A fox hunting




  1. Maintenance of a healthy population of foxes through planned selection, the weak are more likely to be caught than the strong, not so with shooting.

  2. Maintenance of stable numbers of foxes by balancing the needs of farmers etc. to safeguard their possessions on the one hand, with the Foxhunts' and Conservationists' need for foxes, on the other. There are already (2007) signs that the fox population is declining in several areas.

  3. Maintenance of a delicate balance which had developed over 200 years of fox-hunting between fox numbers and the populations on which they prey; small mammals, rabbits and small birds predominantly.

  4. Keeping down fox suffering by reducing worse methods of fox control.

  5. Helping reduce the worsening of the environment for foxes and, incidentally and free from state expenditure, to produce several other advantages to conservation.(E.g. Reduce destruction of hedgerows and small woodlands).

  6. Keeping down predation by foxes where shooting is not favoured.

  7. Dispersing concentrations of foxes, these worsen predation and lead to Fox Diseases (E.g. Mange).

  8. Providing a significant part of the Society and Culture of Rural Areas

  9. A sponsor of a significant part of Britain's Horse related industries and competitions

    To a limited extent, some of these advantages are being preserved by Trail Hunting, but its popularity may well wain. Permitted Hunting is providing a much weakened version of some of these advantages but the cruelty and unselective nature of shooting now prevails.

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After a ban did the number of foxes settle at a number acceptable to farmers etc, as the Anti's claimed?


It has started a decline due to more shooting of foxes because the acceptable level is now lower since there is no longer a desire to please the local Hunt.  


We now know from actual relevant experience that the experiences after the '39-'45 War in the UK are being repeated. Elliott Morley MP (a former Minister covering Animal Welfare) recognised that foxes need controlling. 


Did fox-hunting play a significant part in controlling foxes? 


Around Shoots

Gamekeepers shot some 150,000 foxes a year; because, when uncontrolled, they kill large numbers of young birds.Therefore, the fox population where shooting predominates is very low and hunting did, indeed, play only a minor role in controlling foxes. These shootings have increased since the Ban.

Around Farms

Foxhounds accounted for some 18,000 foxes a year; because, when foxes are not controlled, they kill farmer's possessions where every loss is significant to the farmer. Unlike Gamekeepers, relatively few farmers would claim to be expert at shooting foxes. Inexpert shooting always runs risks of a slow painfull death. It is not always possible for the farmer to know that he has wounded. Neither can the farmer always own a suitable dog to guarantee catching a wounded fox. Many types of wound leave a fox able to run at its normal speed for a substantial time, but will cause the animal to die later from the wound. Very many farmers acknowledge the problems of shooting foxes themselves and have no access to a professional shot. Therefore, they preferrd the Hunt to control the foxes in their locality. This option is now restricted to flushing to guns which still has a significant risk of wounding or Terrierwork that can involve long periods where the fox is denied the ability to follow his "flee instinct", his adaption to the chase no longer applies and he is highly stressed.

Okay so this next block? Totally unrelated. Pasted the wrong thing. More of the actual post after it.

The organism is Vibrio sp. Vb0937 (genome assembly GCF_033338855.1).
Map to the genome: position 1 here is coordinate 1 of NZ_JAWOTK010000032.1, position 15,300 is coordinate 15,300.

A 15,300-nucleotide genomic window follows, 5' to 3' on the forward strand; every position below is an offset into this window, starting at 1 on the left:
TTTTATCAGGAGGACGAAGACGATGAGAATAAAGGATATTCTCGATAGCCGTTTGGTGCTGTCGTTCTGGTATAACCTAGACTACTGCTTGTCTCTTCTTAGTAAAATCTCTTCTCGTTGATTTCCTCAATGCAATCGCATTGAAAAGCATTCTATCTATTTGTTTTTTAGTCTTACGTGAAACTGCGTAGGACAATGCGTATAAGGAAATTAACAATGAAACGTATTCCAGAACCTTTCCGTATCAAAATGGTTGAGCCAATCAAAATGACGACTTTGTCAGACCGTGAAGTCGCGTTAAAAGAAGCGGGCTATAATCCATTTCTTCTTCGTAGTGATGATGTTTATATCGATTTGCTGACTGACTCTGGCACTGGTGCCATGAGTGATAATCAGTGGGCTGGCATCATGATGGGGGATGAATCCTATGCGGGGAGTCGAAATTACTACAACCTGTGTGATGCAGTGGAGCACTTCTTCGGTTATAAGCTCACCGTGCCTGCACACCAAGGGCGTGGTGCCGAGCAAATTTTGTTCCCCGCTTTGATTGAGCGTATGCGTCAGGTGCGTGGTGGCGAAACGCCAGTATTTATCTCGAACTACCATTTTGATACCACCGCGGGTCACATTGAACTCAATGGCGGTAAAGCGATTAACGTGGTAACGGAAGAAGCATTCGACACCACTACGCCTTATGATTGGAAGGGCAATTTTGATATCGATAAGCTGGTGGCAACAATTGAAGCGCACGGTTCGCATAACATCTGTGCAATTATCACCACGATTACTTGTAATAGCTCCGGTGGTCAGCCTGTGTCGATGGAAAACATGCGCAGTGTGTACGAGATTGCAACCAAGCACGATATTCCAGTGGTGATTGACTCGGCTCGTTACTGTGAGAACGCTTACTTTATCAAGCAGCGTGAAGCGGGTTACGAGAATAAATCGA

Near motorways, busy main roads and urban areas

Motor vehicles wound and kill a very large number of foxes. But the majority of farms and shoots are sufficiently far from these hazards for them to have little effect on the number of foxes which concern farmers and gamekeepers. 


Over the last 200 years ( barring interruptions for wars) the highly selective cull by fox-hunting had maintained the fox population around farms in Hunting Countries at a virtually constant level just acceptable to the farmers concerned.


Hunting Scene

In Norman England, Hunting of deer and boar in the UK was confined initially to the Royal Family and those whom they invited. It took place in "Royal Forests" which were areas where the quarry species were protected by making it a serious offence to kill them there except as part of a "Royal Hunt". Later the privelege of "Hunting Forests" was extended to notable land owners (Eg; Bishops). As early as the 13th century the Crown granted licences to hunt foxes and some crown servants were employed for the purpose. Eventually the laws protecting the quarry species became those covering trespass and poaching which applied on land owned by anybody. Gradually Hunting in the UK was opened to Hunts (with hounds) and stalking (with guns) for which Sports anybody can apply to take part.By the mid-16th century quite a number of private landowners had formed packs of foxhounds but Staghunting predominated.

In France, the Revolutionaries won the right in the Constitution for any citizen to Hunt. Before then only The King, who allowed favoured aristos to Hunt.

In the 18th century  many factors were making Stag Hunting more restricted. Some Hunts started to chase foxes and found that they were worthy quarry. Furthermore, farmers well outside traditional Stag Hunting Areas welcomed Fox Hunting as one method of helping to control numbers of a significant "thief" of their possessions of lambs, chickens etc. Thus the Sport of Fox Hunting spread until it covered much of the UK and acquired the dual purpose of sport and fox population management.As Fox Hunting grew in popularity it became better and better regulated until it became the well disciplined sport we see today.